This was the background for collaboration between Danish scientists and the two major Danish slaughterhouses. The research project aimed at reducing the time of testing from 24 – 28 hours (when the project started in 2006) to obtaining results within the same day as the samples are collected. Slaughterhouses have a two shift working day of 16 hours, which makes it feasible to design a faster test, while control laboratories usually have an eight hour working day.

PCR technologies for the detection of pathogens in the food industry

Issue 1 2011  •  3 March 2011  •  Geraldine Duffy, Head of Food Safety Department, Teagasc Food Research Centre

Food safety is critically important to the public health of the consumer and the economic sustainability of the agri-food sector. The consumer wants assurance that food is safe and for the food industry the economic implications and loss of goodwill associated with a food poisoning incident or scare has increased the necessity to provide assurance on food safety.

To provide assurance of safety, foods are tested to ensure they conform to micro – biological criteria for particular microbial pathogens and / or hygiene indicator organisms. There are many challenges in the detection of food pathogens; in particular, they are generally present in very low numbers in the food (often < 100 cfu g-1) in the presence of up to one million other microbial flora.

BIOTECON Diagnostics receives two new AOAC certificates

Industry news, News  •  21 February 2011  •  BIOTECON Diagnostics

AOAC-RI validation received for both its foodproof® Listeria monocytogenes and foodproof® E. coli O157 Detection Kits, 5’Nuclease…

New applications of PCR in food control

Issue 3 2010, Past issues  •  30 June 2010  •  Jeffrey Hoorfar Research Manager & Professor of Food Microbiology, National Food Institute, Technical University of Denmark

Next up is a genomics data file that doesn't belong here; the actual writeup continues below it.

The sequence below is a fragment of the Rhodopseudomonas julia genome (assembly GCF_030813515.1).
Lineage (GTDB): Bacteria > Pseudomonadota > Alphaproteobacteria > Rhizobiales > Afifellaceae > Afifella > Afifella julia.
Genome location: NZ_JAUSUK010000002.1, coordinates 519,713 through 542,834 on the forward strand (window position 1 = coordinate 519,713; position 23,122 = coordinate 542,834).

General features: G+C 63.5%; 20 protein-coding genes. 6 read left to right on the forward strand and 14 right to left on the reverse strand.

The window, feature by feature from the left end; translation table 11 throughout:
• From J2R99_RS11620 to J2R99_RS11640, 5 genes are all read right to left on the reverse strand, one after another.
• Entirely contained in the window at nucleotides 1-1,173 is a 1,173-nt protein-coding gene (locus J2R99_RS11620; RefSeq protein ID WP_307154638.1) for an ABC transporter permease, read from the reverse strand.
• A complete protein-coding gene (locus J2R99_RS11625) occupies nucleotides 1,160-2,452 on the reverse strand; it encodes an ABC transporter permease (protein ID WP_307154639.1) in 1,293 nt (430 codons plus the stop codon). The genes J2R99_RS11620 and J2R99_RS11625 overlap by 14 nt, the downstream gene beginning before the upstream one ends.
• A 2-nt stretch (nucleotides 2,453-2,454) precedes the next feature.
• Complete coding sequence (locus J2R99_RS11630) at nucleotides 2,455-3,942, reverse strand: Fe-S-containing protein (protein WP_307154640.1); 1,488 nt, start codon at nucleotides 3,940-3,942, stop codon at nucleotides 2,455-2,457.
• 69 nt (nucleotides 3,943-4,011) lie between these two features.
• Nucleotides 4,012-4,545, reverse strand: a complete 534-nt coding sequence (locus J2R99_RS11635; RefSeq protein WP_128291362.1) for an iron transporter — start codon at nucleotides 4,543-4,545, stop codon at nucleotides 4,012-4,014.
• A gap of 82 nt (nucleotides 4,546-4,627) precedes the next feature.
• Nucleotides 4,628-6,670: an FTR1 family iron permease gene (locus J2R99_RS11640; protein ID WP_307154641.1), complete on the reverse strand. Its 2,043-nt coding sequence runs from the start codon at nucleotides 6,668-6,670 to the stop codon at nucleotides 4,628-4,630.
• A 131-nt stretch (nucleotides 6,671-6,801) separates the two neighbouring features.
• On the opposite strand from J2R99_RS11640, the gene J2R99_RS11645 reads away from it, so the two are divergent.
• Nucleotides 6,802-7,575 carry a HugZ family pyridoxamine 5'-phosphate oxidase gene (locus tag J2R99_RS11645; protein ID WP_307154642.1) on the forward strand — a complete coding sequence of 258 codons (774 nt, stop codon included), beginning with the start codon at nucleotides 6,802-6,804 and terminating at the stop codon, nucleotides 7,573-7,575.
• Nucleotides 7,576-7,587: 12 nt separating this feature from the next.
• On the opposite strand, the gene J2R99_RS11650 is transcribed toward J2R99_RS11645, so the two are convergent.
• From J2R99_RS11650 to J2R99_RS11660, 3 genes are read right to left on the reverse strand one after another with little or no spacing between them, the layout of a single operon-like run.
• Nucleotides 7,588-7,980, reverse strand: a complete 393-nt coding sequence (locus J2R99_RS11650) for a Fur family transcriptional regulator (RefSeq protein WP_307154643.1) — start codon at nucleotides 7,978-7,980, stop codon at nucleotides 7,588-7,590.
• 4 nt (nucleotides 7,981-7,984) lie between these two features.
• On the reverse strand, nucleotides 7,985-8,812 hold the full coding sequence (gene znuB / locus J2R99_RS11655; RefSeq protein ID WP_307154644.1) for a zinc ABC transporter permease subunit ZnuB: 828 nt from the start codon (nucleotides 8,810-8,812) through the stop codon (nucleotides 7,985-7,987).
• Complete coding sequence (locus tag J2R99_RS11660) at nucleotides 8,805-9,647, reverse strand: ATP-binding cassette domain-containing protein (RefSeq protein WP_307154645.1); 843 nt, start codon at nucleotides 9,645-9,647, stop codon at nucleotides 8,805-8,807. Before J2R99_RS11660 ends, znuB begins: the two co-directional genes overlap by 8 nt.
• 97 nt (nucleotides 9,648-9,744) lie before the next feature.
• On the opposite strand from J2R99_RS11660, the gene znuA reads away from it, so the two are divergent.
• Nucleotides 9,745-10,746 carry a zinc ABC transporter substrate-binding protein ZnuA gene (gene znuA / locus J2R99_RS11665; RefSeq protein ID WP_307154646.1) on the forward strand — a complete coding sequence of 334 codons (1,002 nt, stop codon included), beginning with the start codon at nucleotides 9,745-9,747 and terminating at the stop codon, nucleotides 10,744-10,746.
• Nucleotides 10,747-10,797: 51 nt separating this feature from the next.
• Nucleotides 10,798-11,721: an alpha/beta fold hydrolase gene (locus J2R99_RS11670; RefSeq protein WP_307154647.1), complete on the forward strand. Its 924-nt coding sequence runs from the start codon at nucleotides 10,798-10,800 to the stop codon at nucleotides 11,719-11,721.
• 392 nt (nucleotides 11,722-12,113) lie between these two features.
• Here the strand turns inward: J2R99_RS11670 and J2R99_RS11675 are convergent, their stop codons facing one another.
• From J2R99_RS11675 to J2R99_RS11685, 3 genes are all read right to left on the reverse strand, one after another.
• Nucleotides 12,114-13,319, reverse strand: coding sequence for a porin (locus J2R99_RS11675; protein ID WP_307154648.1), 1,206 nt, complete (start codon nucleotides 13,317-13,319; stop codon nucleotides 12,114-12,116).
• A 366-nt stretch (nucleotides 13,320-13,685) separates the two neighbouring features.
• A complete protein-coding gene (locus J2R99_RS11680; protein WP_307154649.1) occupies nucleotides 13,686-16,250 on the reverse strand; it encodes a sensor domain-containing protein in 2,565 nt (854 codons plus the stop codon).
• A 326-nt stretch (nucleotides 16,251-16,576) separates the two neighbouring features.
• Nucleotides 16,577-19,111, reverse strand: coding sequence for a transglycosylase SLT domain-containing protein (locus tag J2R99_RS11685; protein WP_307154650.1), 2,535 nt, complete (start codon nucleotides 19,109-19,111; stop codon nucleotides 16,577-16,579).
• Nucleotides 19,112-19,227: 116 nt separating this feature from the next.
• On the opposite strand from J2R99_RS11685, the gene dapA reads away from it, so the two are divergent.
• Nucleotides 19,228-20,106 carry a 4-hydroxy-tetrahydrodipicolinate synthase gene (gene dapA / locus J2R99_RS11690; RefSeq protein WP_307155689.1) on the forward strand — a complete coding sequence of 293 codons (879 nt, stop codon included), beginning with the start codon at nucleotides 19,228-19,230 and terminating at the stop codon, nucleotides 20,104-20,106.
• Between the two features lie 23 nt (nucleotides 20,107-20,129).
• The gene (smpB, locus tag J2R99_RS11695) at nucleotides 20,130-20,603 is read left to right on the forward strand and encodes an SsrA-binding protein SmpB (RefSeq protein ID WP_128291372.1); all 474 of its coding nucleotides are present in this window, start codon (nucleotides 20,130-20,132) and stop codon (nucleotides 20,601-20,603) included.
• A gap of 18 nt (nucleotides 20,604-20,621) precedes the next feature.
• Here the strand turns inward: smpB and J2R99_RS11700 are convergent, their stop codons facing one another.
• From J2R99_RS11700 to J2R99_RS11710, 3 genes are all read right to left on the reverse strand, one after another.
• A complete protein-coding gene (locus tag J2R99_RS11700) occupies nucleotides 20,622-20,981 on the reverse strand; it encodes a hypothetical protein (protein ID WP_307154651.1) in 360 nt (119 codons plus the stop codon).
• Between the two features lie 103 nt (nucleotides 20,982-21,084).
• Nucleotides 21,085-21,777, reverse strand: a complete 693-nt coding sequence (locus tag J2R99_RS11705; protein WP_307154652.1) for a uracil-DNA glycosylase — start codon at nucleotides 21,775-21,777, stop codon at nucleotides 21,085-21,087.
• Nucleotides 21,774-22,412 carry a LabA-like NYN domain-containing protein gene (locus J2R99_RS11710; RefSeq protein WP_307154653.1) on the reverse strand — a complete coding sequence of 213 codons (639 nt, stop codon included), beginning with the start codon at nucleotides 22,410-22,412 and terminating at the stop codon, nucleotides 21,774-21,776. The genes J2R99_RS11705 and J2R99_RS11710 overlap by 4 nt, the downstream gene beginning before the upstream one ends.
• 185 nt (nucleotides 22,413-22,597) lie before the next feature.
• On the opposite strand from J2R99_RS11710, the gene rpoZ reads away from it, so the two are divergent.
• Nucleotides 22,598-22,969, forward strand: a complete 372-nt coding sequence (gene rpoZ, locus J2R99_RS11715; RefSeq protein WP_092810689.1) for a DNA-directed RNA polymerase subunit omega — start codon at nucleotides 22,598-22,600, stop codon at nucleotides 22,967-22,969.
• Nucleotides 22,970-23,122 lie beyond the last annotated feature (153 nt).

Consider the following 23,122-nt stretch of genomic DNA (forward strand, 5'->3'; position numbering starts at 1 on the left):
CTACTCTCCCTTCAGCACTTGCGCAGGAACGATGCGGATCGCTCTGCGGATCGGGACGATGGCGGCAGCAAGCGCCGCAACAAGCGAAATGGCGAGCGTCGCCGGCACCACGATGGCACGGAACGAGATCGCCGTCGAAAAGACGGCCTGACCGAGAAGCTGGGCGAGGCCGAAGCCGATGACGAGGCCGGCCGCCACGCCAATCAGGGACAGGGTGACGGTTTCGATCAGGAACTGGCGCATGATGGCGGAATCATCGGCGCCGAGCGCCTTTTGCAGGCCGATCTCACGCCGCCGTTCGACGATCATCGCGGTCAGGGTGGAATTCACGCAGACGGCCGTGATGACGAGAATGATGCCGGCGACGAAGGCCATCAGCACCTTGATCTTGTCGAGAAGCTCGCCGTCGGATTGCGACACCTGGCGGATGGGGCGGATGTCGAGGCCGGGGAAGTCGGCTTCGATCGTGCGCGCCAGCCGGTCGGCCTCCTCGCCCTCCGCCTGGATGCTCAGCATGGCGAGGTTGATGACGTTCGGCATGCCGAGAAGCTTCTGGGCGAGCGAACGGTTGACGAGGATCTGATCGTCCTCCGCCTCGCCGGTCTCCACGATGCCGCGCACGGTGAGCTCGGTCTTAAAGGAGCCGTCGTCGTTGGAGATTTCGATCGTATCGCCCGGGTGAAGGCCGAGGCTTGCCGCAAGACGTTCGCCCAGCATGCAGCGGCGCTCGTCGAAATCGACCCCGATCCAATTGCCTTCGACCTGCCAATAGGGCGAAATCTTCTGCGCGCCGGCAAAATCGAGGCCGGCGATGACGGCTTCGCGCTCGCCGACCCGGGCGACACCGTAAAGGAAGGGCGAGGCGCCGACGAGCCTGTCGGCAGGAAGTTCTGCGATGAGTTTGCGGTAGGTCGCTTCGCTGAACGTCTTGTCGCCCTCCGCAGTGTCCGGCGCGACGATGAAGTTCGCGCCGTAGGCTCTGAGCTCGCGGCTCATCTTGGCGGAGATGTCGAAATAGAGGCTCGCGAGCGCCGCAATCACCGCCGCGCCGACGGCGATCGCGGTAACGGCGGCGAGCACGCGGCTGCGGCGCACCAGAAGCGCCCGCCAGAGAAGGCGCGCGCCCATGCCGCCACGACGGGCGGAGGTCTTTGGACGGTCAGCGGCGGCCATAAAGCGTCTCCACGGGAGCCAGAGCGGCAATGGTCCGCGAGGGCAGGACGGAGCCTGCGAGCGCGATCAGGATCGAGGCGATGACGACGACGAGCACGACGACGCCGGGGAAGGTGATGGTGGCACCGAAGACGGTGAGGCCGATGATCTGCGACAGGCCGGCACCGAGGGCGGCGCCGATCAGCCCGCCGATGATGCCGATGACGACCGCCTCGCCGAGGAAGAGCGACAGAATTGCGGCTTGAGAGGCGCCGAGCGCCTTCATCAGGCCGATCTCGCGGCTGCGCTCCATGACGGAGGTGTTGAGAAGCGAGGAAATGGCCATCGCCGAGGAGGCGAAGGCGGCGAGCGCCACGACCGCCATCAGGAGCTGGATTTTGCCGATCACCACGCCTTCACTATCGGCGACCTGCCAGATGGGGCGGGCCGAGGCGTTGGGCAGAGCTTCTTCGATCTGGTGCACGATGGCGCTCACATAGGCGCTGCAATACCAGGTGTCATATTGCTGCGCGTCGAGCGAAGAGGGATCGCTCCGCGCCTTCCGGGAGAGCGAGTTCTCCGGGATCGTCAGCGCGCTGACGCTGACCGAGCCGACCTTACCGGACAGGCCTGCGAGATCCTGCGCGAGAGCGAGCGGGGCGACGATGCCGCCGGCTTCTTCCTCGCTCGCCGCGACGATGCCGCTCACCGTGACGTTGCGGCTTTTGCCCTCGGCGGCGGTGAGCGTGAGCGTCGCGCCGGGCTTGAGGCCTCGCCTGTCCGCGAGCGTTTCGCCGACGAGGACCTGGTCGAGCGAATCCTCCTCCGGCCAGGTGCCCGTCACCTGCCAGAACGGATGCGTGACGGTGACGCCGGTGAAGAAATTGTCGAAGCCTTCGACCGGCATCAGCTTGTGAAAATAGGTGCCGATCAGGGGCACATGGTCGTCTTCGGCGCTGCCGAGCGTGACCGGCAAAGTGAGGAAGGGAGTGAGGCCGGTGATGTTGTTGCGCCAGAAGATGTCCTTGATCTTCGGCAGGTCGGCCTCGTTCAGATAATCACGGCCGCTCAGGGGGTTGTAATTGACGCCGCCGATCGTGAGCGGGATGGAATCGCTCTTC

PCR testing of pathogens has gained widespread use in quality control laboratories throughout the food industry. Many excellent easy-to-use commercial kits are now available for a wide range of microorganisms. But are there any other potential uses for PCR other than a simple plus/minus response that indicates presence or absence of a pathogen harmful to consumers? And why is it important for the food industry to make more use out of PCR testing?

PCR as a molecular method in the food industry

Issue 1 2010, Past issues  •  22 February 2010  •  Luca Cocolin, Paola Dolci & Kalliopi Rantsiou, DIVAPRA, Agricultural Microbiology and Food Technology Sector, Faculty of Agriculture, University of Turin

The presence of pathogens is a serious problem that industries producing foodstuffs have to face on a daily base. Foodborne pathogens can survive during processing or they can come in contact with the product due to recontamination or cross-contamination. Food products that contain pathogens represent a risk for human health since consumption of a contaminated product may lead to disease for the consumer. Consequently, there is a strong need for food industries to have methods for detection that are rapid, sensitive, specific and reliable.

Detecting bacterial spores in soup manufacturing

Issue 3 2009  •  10 September 2009  •  A.C.M van Zuijlen & S.J.C.M Oomes, Unilever R&D; P. Vos, Check-Points B.V. and S. Brul, University of Amsterdam

Spores from mesophilic aerobic sporeforming bacteria (Bacillus) are sometimes able to survive the thermal process of commercial sterile products and sporadically cause spoilage or food poisoning. Because of an increasing demand for more fresh products, ideally the processing temperatures should be tailored to inactivate the actual spore load rather than applying worst case scenarios. In doing that, unnecessary loss of product quality can be prevented without running the risk that the product will spoil or cause safety issues.

Use of molecular techniques in the food industry

Issue 2 2009  •  1 June 2009  •  Mieke Uyttendaele and Andreja Rajkovic, Laboratory of Food Microbiology and Food Preservation, Ghent University

Microbial analysis in foods is an integrated part of management of microbial safety in the food chain. Both competent authorities and individual food business operators use microbial analysis for monitoring of the actual situation and trend analysis in order to detect emerging risks. For compliance testing to defined microbiological criteria or assessment of the performance of management strategies based upon HACCP, microbial analysis is also a valuable tool. Molecular techniques, especially the polymerase chain reaction (PCR), are one of the most important rapid methods for the sensitive and specific detection of pathogenic micro-organisms.